Some showbiz names are so inextricably linked as to almost be inseparable: Burton and Taylor, Morecambe and Wise, Rogers Rodgers and Hammerstein, Jannette and Ian Krankie, Phil and Andrew. And then there’s Jenny Seagrove and Bill Kenwright.
But creatives providing gainful employment for ‘er indoors is nothing new in showbiz. Think Tim Burton and Helena Bonham Carter, (more ‘er next door in their case). Think Woody Allen and Mia Farrow (more ‘er across Central Park in theirs).
Having told a friend he was seeing Jenny Seagrove in Bedroom Farce Phil received a rhetorical text to enquire, “Is it a Bill Kenwright production?”. It’s a running gag. Of course it was. And why not?
But as the Whingers sat in the stalls of the Duke of York’s Theatre occasionally laughing gently but drowned out by the more rambunctious gales of laughter around them it quickly became clear that Seagrove was very much earning her keep and providing more than her fair share.
Three bedrooms placed side by side provide the setting for Alan Ayckbourn‘s 1975 comedy, perhaps it’s a DFS furniture store showroom? Four couples, three beds, a single night, a neat set up for chaos. Elderly Delia (Seagrove elderly? What’s Kenwright telling her?) and Ernest (David Horovitch) are celebrating another anniversary after an unfulfilling dinner (“Don’t over-tip, Ernest. These waiters don’t like it”) and hope for a quiet night. Kate (Finty Williams – perkily amusing) and Malcolm (Daniel Betts) are having a party, their bed lost under a pile of coats. Nick’s (Tony Gardner who excels at bouncing between sardonic and irascible) laid up in the third bed while his wife Jan (Sara Crowe) goes to the party. Then there’s Susannah (Rachel Pickup) and Trevor (Orlando Seale) whose lives are connected to the other three couples.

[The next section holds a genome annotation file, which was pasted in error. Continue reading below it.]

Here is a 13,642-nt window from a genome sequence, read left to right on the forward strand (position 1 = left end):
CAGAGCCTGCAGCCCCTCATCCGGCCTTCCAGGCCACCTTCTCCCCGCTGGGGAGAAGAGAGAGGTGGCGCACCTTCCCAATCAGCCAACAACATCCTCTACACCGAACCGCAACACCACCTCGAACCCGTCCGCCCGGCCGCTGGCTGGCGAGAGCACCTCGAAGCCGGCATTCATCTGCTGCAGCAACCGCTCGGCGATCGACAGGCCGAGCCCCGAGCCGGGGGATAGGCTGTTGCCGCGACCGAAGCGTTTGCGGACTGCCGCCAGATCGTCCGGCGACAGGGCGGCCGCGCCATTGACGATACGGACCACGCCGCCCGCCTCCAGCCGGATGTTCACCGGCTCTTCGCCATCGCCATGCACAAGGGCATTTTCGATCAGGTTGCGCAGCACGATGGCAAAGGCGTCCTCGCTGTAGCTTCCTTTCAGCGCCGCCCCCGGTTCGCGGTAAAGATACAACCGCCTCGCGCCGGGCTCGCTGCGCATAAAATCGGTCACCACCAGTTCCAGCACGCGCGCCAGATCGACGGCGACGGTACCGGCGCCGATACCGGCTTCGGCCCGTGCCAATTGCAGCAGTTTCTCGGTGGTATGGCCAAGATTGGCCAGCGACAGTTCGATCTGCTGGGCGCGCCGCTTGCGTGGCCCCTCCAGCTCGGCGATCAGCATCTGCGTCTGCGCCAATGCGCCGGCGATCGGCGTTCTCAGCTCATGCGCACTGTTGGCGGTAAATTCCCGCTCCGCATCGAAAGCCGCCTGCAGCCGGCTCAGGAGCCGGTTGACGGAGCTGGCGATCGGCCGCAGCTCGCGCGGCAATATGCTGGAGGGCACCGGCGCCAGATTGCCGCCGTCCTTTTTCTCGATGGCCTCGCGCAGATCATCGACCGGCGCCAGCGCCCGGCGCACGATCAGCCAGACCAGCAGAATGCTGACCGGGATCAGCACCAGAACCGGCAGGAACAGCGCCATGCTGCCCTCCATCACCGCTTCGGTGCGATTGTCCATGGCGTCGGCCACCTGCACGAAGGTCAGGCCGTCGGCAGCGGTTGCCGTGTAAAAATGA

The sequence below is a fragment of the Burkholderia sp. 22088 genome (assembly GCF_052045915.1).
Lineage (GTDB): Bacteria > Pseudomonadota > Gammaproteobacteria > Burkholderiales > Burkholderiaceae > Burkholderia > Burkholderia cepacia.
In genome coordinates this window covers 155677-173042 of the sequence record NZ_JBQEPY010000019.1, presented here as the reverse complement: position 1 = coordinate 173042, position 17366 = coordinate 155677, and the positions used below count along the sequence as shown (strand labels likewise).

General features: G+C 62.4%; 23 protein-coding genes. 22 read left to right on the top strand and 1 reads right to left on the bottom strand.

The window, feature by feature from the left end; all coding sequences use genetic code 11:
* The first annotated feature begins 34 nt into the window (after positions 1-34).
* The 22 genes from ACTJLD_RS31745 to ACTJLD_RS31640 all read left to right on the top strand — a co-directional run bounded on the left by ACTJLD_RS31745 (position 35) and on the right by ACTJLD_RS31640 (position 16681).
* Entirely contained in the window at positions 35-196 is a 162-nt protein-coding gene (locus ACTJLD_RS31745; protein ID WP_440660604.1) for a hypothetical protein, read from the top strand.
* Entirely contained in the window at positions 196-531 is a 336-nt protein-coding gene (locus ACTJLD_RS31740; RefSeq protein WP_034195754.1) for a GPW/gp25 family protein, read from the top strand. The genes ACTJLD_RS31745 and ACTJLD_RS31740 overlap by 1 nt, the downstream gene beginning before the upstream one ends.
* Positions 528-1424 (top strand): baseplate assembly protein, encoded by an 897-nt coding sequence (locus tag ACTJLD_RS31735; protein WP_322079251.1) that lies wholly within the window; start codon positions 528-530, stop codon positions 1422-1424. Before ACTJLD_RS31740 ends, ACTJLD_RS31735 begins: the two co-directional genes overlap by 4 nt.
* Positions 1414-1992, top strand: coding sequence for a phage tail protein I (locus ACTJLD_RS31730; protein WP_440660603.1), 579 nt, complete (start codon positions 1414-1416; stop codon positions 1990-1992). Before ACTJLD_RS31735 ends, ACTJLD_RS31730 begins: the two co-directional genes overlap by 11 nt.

But clever as the set up is it struggles to keep the couples in the bedrooms at times. Why some of the events happen in the boudoirs is stretched beyond breaking point at times. You don’t so much need to suspend your disbelief as hang, draw and quarter it.
It teeters dangerously on the precipice of sitcom, with damp patches, bad backs, flatpack furniture and eating pilchards on toast (Why pilchards? Because Delia’s run out of sardines. And pilchards are funnier than sardines, in the same way that Nuneaton is funnier than Northhampton) attempting to provide hilarity. If the cast, almost without exception, weren’t so adept at squeezing out the laughs you might as well stay in and watch one of the funny episodes of My Family (They must surely exist although we’ve never seen one).
Perhaps they thought they were at home watching it? Mobiles were going off throughout the first act, even Andrew’s doo dah went off in the second, “It turned itself back on” he pleaded after the show. Of course it did. Phil was forced to suspend his disbelief yet again.
But surprisingly the Whingers who haven’t been having much luck with Ayckbourn (were they alone in finding their single Norman Conquest a laugh-free zone?) found themselves laughing along. True, they weren’t like the woman behind them, screeching like a hyena on Meow Meow. She seemed to find humour in every line, it was contagious and made the Whingers laugh more than anything that was happening on the other side of the proscenium.
But others who didn’t have the benefit of this laugh-track or possibly laugh-claque sitting nearby weren’t so amused. Friends of the Whingers were signally unamused and hightailed it at the interval claiming it was dull and unfunny. Two other acquaintances – possibly Marxists – proclaimed it “Too middle class” though you do have to wonder what they were expecting from an Ayckbourn play. Socio-realism?
The Whingers spotted Kenwright and director Sir Peter Hall entertaining the now infamous theatre critic Tim Walker in the bar at the interval. Now you’d never spot the Whingers schmooozing with the creatives like that would you?